Radiation City 3

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CHENNAI • BENGALURU

After the alarming story of Delhi and Mumbai, this week we checked 50 spots each in Bengaluru and Chennai for EMR radiation. The readings were depressingly similar. Samrat Chakrabartitracks the southern story

BENGALURU, THE epicentre of India’s IT revolution and a city often held as a benchmark for standards of living, faces a serious hazard: it is living inside an insidious electromagnetic radiation (EMR) cloud.

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THE STORY SO FAR

TEHELKA’s EMR surveys have triggered a massive nation-wide campaign. Both government and media have swung into action

The TEHELKA EMR survey of 100 spots across Delhi was the first of its size in an Indian metro. It followed this with an exhaustive one in Mumbai. The finds only got more alarming. If close to four fifths of Delhi was living in unsafe radiation zones, over nine-tenths of Mumbai was doing so too. The one fifth of Delhi which lived and worked in safe zones was almost entirely in VVIP areas. This was not true of Mumbai. Here film stars and common folk were all equally affected.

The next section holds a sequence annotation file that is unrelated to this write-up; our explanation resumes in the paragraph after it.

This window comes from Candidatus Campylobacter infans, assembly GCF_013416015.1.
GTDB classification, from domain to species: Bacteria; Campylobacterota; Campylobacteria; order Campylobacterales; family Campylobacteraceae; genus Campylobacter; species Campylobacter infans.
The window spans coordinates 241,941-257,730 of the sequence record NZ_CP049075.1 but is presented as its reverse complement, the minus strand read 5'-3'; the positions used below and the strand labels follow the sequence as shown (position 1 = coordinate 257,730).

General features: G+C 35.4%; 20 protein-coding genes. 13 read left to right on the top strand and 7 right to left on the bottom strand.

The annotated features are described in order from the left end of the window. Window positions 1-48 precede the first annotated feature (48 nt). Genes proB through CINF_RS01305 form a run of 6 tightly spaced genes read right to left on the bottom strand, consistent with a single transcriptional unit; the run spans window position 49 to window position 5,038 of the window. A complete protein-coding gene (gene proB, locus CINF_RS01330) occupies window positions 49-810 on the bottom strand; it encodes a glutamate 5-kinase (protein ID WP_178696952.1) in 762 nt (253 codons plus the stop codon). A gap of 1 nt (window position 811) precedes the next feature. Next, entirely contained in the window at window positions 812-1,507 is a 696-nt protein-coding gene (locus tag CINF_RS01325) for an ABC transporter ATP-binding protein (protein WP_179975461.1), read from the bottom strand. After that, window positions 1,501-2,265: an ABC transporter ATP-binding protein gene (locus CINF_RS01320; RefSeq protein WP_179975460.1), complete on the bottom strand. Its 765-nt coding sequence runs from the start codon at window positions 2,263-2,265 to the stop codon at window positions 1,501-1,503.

THE IMPACT Television channels like Headlines Today and Star News partnered TEHELKA in broadcasting the findings. Alarmed citizens across the country wrote in to TEHELKA asking for surveys in their towns — ranging from Chandigarh to Guwahati and Lucknow to Hyderabad. In Delhi, Chief Minister Sheila Dikshit said she had requested the Delhi High Court to step in; the High Court ordered setting up a high-level committee to look into the health hazards of cell tower violations. Predictably, the industry has obtained a stay on the order. But the Delhi government has also ordered its own survey on cell towers. In Mumbai, Maharashtra CM Ashok Chavan directed top bureaucrats to look into the TEHELKA survey findings. Meanwhile, angry consumers continue to pour letters in.